I gagged and looked away. The smell was so strong now, but that couldn’t be the reason, could it? There is no way that a dead rat has been sitting in my utensil jar for two weeks now, rubbing up against the very utensils I use to eat, that I put in my mouth on a daily basis! I looked again and it was still there, as dead and rotting as ever. I couldn’t believe it, it all made sense now why every time I took a sip of ice tea it smelled like poo – the spoon that I had used to stir and then left in my cup inexplicably had been rubbing against this dead rat for some time. I was basically licking a dead rat for the past two weeks!
I came out of a semi state of shock, took the utensil jar outside of my house and dumped its contents in a garbage area of sorts (the previous dead rats, Dimanche had all picked up by hand and thrown over the wall of my house, as I had no plans on touching them). I didn’t know if I should tell Dimanche, I didn’t know what to say. I didn’t know if I was going to become seriously ill, but then I reasoned that I had basically been licking the dead rat everyday for the past two weeks and not gotten ill, so it must be ok (maybe even good for me?). I was going to call our PCMO (Peace Corps Medical Officer) to ask her, but then I thought, how on earth am I going to explain this? It was probably best to not even try, they might just wackyvac (a Peace Corps slang term for someone who is sent home because they have gone ‘crazy’ to some extent, at least in the eyes of the administration) immediately, since it is pretty odd that I knowingly smelled rotten sewage all over my kitchen but didn’t do much about it. No, I was still here, alive, and in Burkina Faso, if this was going to kill me, it would have happened by now.
So I did not call anyone or tell a single soul in my village, but spent the next few days on edge, constantly worried that I would fall violently ill. The fact that I didn’t is amazing in itself. I considered throwing away all my silverware immediately, but did not feel like buying new ones either (Peace Corps volunteers are known for being incredibly stingy, something I probably took to the max). So I spent the afternoon washing each of them with bleach, over and over. As soon as I had gotten rid of the rat there was no longer a smell in my kitchen, but that made it even harder to clean since I did not really know when to stop. So I didn’t, for a couple of hours at least.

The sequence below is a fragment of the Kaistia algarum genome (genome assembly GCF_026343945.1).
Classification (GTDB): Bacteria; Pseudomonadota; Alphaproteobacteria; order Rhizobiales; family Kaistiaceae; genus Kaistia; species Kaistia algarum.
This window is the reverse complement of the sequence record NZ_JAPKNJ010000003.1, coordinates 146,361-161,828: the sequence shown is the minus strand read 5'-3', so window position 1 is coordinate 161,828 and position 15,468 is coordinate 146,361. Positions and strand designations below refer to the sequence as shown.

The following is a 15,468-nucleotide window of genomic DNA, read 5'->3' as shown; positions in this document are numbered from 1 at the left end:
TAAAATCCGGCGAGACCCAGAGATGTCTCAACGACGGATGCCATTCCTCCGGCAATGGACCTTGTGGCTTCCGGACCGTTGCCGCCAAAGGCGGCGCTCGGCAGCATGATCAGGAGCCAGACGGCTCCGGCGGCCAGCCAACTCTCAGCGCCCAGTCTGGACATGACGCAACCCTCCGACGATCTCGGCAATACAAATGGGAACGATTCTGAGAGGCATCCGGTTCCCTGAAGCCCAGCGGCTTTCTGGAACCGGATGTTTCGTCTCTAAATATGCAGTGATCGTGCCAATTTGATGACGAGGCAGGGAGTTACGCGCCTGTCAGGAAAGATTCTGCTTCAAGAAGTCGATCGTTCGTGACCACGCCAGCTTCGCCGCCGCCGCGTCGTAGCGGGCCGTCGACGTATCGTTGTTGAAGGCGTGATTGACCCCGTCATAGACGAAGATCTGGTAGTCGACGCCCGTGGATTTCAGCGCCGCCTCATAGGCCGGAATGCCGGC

At any rate, that was not the last time I encountered rodents that needed to be killed in my humble abode. However, that was the largest haul – in total it was five. After having seen four of them the day after we put out the poison, I figured that had been plenty and we got them all. I didn’t think much about it in the following two weeks, but given that the dead ones were spread out across the house, it had been highly likely there were others. I had considered the matter done, but that dead rat hadn’t. In fact, he ensured that he would get the last laugh. Unlike his brethren that laid down to die within a small radius of the poison, this punk rat stumbled onward, looked around for a suitable location, climbed up the table and crawled in my utensil jar to die. He wanted to ensure that his rotting carcass would continue haunt me, and that it did. Alas, though I did learn a valuable life lesson. To this day now, whenever my ice tea starts to smell like poop, I immediately stop drinking it and try to figure out the issue, instead of waiting until after the fact (who says you don’t learn any valuable life skills in the Peace Corps?).
THE END (at least I hope – I don’t think any rotting carcasses followed me back home . . . )